About 35.3 per cent of TV homes (14.0 million) in Sub-Saharan Africa took digital signals by end-2012, according to a report from Digital TV Research. The Digital TV Sub-Saharan Africa report forecasts that digital TV penetration will rocket to 95.5 per cent by 2018 – with household numbers quadrupling to 49.0 million. Full digital transition will have been completed in Kenya, Tanzania, Uganda and Zambia by end-2015.
Report author Simon Murray said: “Even we have been surprised by the pace of change and progress in the region’s television market in the year since the last edition of this report. These are exciting times for Sub-Saharan Africa.”
Two-thirds of the region’s TV households still received analog terrestrial signals by end-2012, though this proportion will drop to 4.5 per cent in 2018. Two-thirds of television homes will take DTT (pay and free-to-air combined) in 2018, up from only 11.7 per cent at end-2012. Sub-Saharan Africa will have 33.8 million DTT homes by 2018 – 25.7 million FTA and 8.0 million pay – up from 4.6 million in total at end-2012.
The most prominent DTT players are China-based StarTimes (active in 10 countries with about 1.5 million Sub-Saharan Africa subs) and Multichoice’s GOtv (operational in five countries).
South Africa’s Multichoice also owns DStv, its long-established pay DTH platform that controls valuable exclusive rights deals (such as live English Premier League soccer). Greater competition (especially from cheaper DTT players) led to DStv lowering prices to some of its packages. However, the launch of sister service GOtv gives Multichoice the ability to target all demographics in the pay TV market.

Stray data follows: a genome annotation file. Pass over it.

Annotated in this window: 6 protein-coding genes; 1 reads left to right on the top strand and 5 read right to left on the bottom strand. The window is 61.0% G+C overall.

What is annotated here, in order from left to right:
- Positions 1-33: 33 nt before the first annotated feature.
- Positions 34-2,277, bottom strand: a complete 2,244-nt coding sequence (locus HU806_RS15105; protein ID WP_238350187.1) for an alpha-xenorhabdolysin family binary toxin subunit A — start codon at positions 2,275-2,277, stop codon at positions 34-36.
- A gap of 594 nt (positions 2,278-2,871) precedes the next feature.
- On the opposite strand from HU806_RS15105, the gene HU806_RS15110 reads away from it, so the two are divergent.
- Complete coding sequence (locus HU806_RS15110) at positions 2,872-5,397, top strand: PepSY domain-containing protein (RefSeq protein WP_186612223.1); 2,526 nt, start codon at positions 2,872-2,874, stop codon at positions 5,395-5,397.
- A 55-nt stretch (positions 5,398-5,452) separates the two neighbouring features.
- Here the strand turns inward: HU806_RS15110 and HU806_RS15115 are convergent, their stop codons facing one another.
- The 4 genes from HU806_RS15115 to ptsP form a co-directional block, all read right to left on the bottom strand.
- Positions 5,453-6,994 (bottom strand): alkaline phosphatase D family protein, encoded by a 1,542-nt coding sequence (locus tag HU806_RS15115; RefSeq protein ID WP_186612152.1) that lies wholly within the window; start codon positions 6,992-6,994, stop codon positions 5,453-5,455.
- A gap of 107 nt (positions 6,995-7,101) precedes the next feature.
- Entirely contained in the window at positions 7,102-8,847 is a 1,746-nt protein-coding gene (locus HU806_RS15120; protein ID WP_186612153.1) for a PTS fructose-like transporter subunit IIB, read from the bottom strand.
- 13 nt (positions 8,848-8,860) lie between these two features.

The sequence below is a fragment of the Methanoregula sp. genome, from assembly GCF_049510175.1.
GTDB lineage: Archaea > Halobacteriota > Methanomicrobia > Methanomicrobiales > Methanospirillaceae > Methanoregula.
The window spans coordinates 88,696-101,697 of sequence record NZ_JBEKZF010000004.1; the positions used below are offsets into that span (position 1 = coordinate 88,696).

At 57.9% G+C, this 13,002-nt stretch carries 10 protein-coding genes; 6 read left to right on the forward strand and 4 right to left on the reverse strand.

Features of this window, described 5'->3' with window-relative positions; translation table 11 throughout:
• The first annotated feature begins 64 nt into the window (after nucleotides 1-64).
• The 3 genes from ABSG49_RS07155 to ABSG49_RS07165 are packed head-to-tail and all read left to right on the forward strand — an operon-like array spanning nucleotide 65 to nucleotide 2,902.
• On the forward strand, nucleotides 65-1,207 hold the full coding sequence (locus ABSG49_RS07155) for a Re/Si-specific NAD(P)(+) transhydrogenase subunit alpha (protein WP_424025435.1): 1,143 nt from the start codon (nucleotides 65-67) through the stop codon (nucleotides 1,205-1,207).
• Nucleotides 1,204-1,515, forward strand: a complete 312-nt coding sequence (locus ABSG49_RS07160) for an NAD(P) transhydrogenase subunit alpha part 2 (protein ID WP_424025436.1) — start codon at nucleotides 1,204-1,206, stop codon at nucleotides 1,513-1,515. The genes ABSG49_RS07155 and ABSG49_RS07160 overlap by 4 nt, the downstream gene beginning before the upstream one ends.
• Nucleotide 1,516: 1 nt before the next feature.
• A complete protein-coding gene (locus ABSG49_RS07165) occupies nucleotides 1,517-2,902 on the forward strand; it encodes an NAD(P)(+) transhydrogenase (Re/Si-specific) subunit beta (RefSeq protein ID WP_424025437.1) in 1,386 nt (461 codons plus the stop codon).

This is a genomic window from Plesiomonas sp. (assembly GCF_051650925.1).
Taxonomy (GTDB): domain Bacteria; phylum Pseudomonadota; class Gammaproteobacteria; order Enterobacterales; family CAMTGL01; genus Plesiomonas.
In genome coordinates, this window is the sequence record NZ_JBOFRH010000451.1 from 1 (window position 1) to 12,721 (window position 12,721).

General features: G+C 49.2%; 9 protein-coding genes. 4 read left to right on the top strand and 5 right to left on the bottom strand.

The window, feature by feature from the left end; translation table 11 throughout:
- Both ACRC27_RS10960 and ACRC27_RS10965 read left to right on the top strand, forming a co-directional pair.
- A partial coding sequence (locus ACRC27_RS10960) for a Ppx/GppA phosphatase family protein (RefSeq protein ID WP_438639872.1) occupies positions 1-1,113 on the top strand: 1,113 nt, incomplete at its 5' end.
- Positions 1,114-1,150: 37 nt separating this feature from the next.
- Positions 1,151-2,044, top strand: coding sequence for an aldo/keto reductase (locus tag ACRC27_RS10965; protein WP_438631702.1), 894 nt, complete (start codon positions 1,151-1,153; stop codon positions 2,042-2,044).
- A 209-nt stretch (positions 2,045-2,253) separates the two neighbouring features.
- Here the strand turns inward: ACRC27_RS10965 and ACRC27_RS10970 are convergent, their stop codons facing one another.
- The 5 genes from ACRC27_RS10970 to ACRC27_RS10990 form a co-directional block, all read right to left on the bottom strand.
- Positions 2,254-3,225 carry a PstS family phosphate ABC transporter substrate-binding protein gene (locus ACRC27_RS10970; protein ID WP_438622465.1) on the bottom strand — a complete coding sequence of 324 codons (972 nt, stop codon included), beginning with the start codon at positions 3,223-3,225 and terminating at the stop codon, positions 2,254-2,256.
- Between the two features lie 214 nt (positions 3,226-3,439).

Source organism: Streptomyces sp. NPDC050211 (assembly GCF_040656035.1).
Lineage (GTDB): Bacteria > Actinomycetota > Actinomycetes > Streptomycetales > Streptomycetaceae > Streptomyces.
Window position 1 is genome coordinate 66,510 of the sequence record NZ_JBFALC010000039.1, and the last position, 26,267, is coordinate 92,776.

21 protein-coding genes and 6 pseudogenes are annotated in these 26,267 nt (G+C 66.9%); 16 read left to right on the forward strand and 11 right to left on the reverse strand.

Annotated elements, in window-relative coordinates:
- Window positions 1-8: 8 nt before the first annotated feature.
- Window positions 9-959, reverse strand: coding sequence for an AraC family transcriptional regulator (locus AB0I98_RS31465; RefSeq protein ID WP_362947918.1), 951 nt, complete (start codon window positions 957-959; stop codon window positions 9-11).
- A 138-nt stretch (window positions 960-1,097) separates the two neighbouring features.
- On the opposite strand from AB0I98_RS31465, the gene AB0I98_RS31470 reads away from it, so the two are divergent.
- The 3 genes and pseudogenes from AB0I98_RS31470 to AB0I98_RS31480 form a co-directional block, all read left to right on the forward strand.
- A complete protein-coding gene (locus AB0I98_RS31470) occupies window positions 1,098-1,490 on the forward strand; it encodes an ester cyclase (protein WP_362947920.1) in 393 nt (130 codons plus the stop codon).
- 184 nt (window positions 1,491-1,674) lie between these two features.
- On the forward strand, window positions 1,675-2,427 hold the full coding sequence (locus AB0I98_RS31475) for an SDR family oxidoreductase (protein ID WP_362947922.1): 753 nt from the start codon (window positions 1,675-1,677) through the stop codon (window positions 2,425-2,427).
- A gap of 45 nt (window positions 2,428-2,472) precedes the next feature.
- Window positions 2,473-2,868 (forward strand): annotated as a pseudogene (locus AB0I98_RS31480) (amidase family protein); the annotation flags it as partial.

France’s CanalSat/Canal Plus Afrique is the other major regional pay DTH player, although it does not compete too much with DStv as they separately target countries with their respective languages.
However, DStv faces more direct rivalry in East Africa from Kenya-based Wananchi Group. Wananchi is targeting the 15 million TV households that it forecasts for East Africa by 2015. With cable operations established in Kenya, Wananchi launched its Zuku DTH platform in 10 East African countries in July 2011.
Only a small proportion of African homes can afford premium DTH packages. There were 7.36 million pay DTH subscribers by end-2012, with the total expected to rise to 11.27 million in 2018. Excluding South Africa, the number of pay DTH households will double between 2012 and 2018 to 6 million.
Of the 9.26 million pay TV subscribers at end-2012, 79 per cent were for pay DTH. The pay total will double to 20.39 million by 2018. Pay TV penetration of television households will grow from 23.3 per cent in 2012 to 39.8 per cent in 2018.
Sub-Saharan pay TV revenues will reach $4.62 billion in 2018, up from $2.88 billion in 2012. DTH accounted for nearly all of the 2012 total, though pay DTT will make inroads (contributing $744 million in 2018).
South Africa will remain the dominant pay TV revenue generator. However, its share of the total will fall from 61 per cent in 2012 to 47 per cent in 2018. Excluding South Africa, pay TV revenues will rocket from $1.12 billion in 2012 to $2.46 billion in 2018.